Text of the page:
Remember the shout of indignation that went all over the Northern states when we heard that the border ruffians of Kansas had crowded the free-state men away from the polls and had not allowed them to vote. That indignation was just, not only because the men thus terrorized were free-state men and friends of liberty but because they were deprived of their right of suffrage and because the government of that territory was placed on the basis of force instead of equal rights. Sir, if ever the party of liberty should use their local predominance for the purpose of disarming their opponents instead of convincing them, they will but follow the example set by the ruffians of Kansas, although legislative enactments may be a genteeler weapon than the revolver and Bowie knife. They may perhaps achieve some petty local success, they may gain some small, temporary advantage, but they will help to introduce a system of action into our politics which will gradually undermine the very foundations upon which our republican edifice rests.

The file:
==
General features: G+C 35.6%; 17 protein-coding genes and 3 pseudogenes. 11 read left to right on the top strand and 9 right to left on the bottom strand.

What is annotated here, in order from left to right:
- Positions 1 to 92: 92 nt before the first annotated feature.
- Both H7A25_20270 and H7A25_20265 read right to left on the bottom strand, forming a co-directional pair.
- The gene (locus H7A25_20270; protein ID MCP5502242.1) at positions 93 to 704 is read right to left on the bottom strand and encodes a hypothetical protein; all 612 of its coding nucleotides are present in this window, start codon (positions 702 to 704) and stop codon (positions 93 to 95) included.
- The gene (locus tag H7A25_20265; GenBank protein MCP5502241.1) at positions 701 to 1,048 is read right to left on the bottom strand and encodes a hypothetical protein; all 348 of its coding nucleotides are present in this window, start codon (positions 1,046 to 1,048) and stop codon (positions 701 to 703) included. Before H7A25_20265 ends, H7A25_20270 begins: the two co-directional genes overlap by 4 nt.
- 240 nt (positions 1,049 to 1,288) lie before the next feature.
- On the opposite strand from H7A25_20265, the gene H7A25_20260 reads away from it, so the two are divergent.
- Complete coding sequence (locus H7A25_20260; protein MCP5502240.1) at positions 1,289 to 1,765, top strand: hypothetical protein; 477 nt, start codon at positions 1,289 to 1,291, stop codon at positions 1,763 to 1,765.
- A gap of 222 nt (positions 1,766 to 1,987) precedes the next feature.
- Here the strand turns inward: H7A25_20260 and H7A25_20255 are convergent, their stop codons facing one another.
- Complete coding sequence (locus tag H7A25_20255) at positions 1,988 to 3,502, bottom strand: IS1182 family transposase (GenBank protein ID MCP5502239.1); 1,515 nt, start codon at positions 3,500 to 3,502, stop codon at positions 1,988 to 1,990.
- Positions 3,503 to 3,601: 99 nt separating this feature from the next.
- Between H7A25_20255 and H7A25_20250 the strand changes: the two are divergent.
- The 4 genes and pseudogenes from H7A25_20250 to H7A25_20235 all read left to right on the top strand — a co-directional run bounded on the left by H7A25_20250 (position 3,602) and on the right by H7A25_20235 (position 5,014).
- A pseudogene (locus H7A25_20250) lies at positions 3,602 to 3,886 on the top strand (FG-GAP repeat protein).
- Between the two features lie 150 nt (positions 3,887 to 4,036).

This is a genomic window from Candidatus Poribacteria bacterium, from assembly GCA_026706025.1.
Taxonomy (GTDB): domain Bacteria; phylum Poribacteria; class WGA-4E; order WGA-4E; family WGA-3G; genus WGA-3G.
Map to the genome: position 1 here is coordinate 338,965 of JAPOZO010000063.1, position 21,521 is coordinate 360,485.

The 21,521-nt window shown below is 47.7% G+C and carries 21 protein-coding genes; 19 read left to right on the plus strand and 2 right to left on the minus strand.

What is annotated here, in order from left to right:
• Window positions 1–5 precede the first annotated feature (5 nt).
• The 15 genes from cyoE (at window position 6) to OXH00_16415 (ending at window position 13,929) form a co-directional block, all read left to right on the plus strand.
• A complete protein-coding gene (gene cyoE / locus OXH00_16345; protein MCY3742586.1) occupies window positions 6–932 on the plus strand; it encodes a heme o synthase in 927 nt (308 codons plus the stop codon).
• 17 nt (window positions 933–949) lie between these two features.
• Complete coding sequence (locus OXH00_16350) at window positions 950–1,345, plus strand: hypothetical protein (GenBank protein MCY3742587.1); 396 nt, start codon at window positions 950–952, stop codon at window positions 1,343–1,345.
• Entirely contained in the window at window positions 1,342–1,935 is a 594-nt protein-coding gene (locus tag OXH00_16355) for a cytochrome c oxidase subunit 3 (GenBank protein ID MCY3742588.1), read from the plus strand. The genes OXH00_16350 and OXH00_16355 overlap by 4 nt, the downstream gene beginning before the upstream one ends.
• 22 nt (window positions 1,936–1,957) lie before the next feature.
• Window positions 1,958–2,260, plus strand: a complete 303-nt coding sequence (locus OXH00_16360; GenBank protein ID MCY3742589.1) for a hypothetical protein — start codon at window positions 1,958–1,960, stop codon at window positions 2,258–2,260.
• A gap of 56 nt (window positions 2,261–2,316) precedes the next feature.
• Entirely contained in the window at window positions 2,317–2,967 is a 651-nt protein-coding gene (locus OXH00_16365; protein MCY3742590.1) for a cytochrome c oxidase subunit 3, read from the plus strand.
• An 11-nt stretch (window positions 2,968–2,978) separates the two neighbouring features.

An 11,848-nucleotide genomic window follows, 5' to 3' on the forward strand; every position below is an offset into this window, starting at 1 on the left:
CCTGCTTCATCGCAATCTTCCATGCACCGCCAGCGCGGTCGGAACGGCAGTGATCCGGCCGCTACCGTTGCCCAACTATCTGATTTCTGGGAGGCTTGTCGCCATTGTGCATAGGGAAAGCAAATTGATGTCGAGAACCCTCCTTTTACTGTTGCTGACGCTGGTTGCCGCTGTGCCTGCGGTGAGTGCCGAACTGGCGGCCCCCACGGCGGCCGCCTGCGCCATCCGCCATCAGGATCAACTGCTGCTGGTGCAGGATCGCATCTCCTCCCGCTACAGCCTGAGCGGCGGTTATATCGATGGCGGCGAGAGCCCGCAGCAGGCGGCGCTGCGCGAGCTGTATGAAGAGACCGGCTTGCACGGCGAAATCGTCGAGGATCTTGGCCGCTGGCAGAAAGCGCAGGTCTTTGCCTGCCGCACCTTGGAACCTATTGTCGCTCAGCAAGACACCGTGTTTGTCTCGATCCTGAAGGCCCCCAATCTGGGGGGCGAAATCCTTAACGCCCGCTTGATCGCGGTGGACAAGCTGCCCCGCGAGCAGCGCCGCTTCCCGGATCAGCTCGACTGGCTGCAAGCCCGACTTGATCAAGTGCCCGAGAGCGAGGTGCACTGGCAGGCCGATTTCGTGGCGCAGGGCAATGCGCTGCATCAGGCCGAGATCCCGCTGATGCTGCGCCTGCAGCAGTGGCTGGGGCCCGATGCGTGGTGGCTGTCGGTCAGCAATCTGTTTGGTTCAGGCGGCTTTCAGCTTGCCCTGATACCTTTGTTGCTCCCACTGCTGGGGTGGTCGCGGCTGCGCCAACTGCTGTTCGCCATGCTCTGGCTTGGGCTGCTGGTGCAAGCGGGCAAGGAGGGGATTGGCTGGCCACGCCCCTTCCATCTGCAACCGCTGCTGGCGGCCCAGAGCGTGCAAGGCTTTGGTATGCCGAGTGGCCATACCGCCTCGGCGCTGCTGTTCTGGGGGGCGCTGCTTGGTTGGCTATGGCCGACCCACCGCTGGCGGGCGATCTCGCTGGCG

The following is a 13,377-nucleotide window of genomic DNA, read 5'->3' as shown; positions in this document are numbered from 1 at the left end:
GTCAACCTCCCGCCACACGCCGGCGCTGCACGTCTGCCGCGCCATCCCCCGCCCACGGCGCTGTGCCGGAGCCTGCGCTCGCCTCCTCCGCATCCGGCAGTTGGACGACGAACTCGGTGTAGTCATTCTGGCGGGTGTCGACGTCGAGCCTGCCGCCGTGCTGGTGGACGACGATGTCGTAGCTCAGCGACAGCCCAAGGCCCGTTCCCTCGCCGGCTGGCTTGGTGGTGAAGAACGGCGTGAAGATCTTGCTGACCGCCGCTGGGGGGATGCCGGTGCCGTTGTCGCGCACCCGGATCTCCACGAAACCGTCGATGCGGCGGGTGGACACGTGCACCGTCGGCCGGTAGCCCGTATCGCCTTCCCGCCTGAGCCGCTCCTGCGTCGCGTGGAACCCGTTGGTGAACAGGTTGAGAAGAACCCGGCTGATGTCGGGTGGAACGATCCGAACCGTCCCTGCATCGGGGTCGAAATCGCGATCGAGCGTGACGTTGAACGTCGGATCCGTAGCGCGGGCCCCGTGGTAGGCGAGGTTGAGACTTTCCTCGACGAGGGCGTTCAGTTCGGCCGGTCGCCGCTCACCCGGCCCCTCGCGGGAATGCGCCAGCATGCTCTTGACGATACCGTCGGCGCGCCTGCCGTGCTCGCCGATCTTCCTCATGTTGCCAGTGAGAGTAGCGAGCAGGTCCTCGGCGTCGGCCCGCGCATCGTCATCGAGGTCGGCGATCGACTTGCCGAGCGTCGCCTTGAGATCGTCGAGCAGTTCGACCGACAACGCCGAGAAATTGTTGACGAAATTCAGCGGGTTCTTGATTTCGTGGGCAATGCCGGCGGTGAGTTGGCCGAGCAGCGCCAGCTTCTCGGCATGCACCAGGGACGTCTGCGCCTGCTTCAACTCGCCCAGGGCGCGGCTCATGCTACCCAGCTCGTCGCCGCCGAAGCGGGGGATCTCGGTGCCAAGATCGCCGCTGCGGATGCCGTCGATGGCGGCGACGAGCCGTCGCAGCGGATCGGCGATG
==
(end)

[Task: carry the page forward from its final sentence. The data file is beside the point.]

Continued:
Of all the dangers and difficulties that beset us, there is none more horrible than the hideous monster whose name is “Proscription for opinion’s sake.” I am an antislavery man, and I have a right to my opinion in South Carolina just as well as in Massachusetts. My neighbor is a pro-slavery man; I may be sorry for it, but I solemnly acknowledge his right to his opinion in Massachusetts as well as in South Carolina. You tell me that for my opinion they would mob me in South Carolina? Sir, there is the difference between South Carolina and Massachusetts. There is the difference between an antislavery man, who is a freeman, and a slaveholder, who is himself a slave.

Segment 10: The Solid Basis of Equal Rights